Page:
'A pretty bold statement': Albertans embark on motorcycle trek on ice road for good causes

A group of bikers set off on what's sure to be a cold journey Thursday morning, riding their motorcycles down an ice road from Fort McMurray to Fort Smith, NT.

'You’re very limited on who is actually willing to take this on — who wants to freeze their butt off'

Nine people are embarking on a three-day motorcycle ride on the Fort Chipewyan winter road. (Matt Short Photography)

A group of bikers is embarking on a what's sure to be a chilly journey Thursday morning, riding their motorcycles down an ice road from Fort McMurray to Fort Smith, N.W.T.

Some of the bikers are more familiar with tackling fire than ice. Six of the group's nine riders are first responders, including Fort McMurray firefighter/EMT Mike Haberoth.

He's one of the people who came up with the plan to take on the Fort Chipewyan Winter Road on motorcycles.

"We started it last year ... pretty much just to see if we could do it," he said in an interview with CBC Radio's Edmonton AM.

But the group, Ride North Moto, learned a Fort McMurray firefighter had been paralyzed in a motorcycle accident and was raising money for stem cell treatment.

"We figured we might as well do it for a good cause while we're at it," Haberoth said.

The ride will be a cold one, but the bikers are dressing for the weather, and are driving alongside four support vehicles. (Matt Short Photography)

This time around, they're hoping to raise $5,000 to split between Fort McMurray crisis centre Waypoints and Sheepdog Lodge, a cabin retreat for first responders and veterans.

Everyone in the group has been touched by the work of first responders, Haberoth said, and many felt the impacts of the Fort McMurray wildfire in 2016.

"It affected everybody in certain ways, and everybody needed a resource," he said. "Waypoints is one of those, and is able to give people an outlet as to what direction to go."

The team that travelled the winter road last year included three riders and two support vehicles, Haberoth said. This year, nine riders and four support vehicles will brave the cold.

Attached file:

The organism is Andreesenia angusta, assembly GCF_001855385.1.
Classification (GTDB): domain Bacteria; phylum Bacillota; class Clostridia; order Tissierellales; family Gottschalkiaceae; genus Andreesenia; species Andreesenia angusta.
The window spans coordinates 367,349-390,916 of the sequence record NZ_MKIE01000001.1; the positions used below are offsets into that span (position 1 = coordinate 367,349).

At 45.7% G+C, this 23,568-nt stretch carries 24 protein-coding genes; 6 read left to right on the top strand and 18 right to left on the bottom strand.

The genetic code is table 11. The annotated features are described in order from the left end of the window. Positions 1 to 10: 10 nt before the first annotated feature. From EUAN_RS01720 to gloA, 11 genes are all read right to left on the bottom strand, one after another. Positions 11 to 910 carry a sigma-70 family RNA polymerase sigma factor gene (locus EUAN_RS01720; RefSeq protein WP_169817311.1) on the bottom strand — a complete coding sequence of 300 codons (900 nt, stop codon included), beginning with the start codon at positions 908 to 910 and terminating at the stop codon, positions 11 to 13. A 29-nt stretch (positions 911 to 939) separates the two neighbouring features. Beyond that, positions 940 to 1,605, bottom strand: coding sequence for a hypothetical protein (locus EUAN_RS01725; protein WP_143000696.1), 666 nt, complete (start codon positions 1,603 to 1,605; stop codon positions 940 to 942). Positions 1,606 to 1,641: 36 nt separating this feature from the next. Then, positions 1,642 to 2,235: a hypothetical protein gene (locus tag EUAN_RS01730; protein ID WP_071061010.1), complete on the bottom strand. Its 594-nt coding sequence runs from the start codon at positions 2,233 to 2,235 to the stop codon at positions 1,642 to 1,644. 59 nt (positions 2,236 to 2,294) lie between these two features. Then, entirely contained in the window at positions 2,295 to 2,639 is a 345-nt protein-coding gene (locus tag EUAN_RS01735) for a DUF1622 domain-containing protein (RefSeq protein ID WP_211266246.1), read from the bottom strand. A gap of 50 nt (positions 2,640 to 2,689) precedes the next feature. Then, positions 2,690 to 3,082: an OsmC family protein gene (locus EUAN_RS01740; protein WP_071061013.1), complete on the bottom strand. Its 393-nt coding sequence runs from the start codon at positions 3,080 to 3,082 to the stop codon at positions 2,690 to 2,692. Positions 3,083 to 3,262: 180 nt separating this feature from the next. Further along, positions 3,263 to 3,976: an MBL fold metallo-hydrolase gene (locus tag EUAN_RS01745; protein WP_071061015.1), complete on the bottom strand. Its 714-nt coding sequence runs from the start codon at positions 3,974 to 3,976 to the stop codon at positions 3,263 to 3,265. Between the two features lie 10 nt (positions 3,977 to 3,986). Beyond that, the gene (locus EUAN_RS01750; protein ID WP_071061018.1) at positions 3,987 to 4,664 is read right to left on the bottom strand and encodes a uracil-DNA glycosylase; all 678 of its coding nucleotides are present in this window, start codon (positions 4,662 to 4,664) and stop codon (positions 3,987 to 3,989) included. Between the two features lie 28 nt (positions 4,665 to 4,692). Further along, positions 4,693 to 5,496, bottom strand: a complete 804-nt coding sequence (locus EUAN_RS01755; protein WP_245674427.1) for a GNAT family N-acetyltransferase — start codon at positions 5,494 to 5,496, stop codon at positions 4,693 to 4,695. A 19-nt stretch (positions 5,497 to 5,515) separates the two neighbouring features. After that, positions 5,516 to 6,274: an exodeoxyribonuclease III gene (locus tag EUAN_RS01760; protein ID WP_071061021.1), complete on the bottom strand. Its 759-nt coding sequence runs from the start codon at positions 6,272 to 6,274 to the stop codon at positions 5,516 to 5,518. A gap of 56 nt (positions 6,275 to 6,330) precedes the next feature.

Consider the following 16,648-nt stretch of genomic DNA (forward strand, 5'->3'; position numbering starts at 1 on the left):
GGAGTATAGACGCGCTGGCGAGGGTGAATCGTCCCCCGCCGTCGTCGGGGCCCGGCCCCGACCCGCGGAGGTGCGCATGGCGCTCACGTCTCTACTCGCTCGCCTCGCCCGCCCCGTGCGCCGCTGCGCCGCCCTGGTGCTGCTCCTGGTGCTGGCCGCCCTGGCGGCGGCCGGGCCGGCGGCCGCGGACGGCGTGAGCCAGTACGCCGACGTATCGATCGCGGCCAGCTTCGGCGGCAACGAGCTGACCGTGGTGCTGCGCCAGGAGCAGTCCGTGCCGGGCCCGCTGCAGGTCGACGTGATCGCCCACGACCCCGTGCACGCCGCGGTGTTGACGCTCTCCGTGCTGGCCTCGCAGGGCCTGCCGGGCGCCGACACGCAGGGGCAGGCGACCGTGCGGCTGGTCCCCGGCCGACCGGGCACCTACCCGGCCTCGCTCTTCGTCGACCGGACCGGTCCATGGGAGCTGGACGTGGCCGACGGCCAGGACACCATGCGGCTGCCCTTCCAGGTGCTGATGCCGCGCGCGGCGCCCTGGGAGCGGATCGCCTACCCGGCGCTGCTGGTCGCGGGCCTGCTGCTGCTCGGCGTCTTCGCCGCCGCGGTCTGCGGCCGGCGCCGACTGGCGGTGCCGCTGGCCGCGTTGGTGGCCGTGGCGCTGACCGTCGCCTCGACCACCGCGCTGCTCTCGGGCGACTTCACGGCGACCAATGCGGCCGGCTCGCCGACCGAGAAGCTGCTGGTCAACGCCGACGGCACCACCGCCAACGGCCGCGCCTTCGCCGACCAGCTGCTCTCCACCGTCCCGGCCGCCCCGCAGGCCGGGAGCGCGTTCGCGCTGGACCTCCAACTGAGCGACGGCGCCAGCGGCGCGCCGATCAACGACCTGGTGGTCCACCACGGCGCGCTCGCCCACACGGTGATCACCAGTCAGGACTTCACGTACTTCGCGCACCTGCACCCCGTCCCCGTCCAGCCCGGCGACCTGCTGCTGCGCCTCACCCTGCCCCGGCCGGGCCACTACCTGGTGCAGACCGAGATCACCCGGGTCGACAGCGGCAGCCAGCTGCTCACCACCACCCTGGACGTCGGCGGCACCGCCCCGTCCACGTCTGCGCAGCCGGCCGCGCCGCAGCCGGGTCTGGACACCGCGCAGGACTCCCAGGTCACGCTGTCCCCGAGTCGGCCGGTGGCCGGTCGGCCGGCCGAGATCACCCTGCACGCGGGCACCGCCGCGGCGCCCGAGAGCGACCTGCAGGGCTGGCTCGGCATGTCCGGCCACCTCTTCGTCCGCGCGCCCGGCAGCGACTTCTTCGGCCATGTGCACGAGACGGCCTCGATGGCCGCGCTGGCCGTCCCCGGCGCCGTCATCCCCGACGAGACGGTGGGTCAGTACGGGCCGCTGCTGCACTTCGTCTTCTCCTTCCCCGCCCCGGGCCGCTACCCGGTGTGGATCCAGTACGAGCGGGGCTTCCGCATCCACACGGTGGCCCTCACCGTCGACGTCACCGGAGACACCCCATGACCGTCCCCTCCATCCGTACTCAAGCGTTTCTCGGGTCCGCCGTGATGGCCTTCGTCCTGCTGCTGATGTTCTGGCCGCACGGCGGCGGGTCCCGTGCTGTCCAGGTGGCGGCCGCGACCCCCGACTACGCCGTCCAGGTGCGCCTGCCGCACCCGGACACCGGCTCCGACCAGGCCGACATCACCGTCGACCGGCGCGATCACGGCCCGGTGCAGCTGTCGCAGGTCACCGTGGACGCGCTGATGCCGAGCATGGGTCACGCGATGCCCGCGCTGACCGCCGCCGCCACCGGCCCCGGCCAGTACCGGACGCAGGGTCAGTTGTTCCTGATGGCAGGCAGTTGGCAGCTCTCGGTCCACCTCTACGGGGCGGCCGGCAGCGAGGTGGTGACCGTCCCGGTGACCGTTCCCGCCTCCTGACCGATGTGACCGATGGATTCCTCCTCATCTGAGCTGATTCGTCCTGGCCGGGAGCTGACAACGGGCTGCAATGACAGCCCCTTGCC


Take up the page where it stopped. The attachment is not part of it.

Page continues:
"You're very limited on who is actually willing to take this on — who wants to freeze their butt off," he said.

"Also, in the northern communities, you kind of have a lack of resources. So there's great hotels that we're staying at, but you're limited ... as to how many people can take part in this."

It's a pretty bold statement as a group of riders to go and take on something like that in these winter conditions.- Johanna  Poultney

They'll fight the freeze on the three-day trek by dressing in snowmobile gear.

"The clothing isn't such an issue, it's more getting the bike set up to work on ice and snow," Haberoth said, highlighting the need for accessories like studded tires and heated handlebars.

Seven of the riders are driving off-road motorcycles, but Johanna Poultney and her partner are driving Harleys equipped with heavily studded tires. The Red Deer couple is new to the ride.

"It's a pretty bold statement as a group of riders to go and take on something like that in these winter conditions," said Poultney, a paramedic.

"Everybody who rides motorcycles has … a really good, strong sense of individuality and a yearning for adventure."

Johanna Poultney testing out the studded tires on her bike on Sunday. (Andy Dawson/Are you Social)

She anticipates the group will be driving in -17 C temperatures at a cruising speed of 50 to 80 kilometres an hour.

"My biggest concern is visibility. If there's any snow or really low light, that would be difficult because you can't see any ruts in the road or the ice," she said.

"But I think the best thing you can do is just ride within your ability and always just practice a lot. Be aware, be responsible, make good decisions. Because at the end of the day, we only have one life to live and ride motorcycles."

She's hoping to get a glimpse of northern wildlife on the journey, like last year's team.

"We got surrounded by a flock of ptarmigans as we were riding. So there was close to 50 birds that flew right with us, like beside our head, because they didn't know what we were and we could only just keep going because it's ice," Haberoth said.

Last year's group was also hoping for a bison sighting.

"It's like watching a tractor go through the bush. There's just a big line of destruction even in the winter. And sure enough on our third day on our return home, there was half a dozen of them kind of grazing in ... the side of a creek," Haberoth said.

The bikers expect to be back in Fort McMurray on Saturday.

With files from Ariel Fournier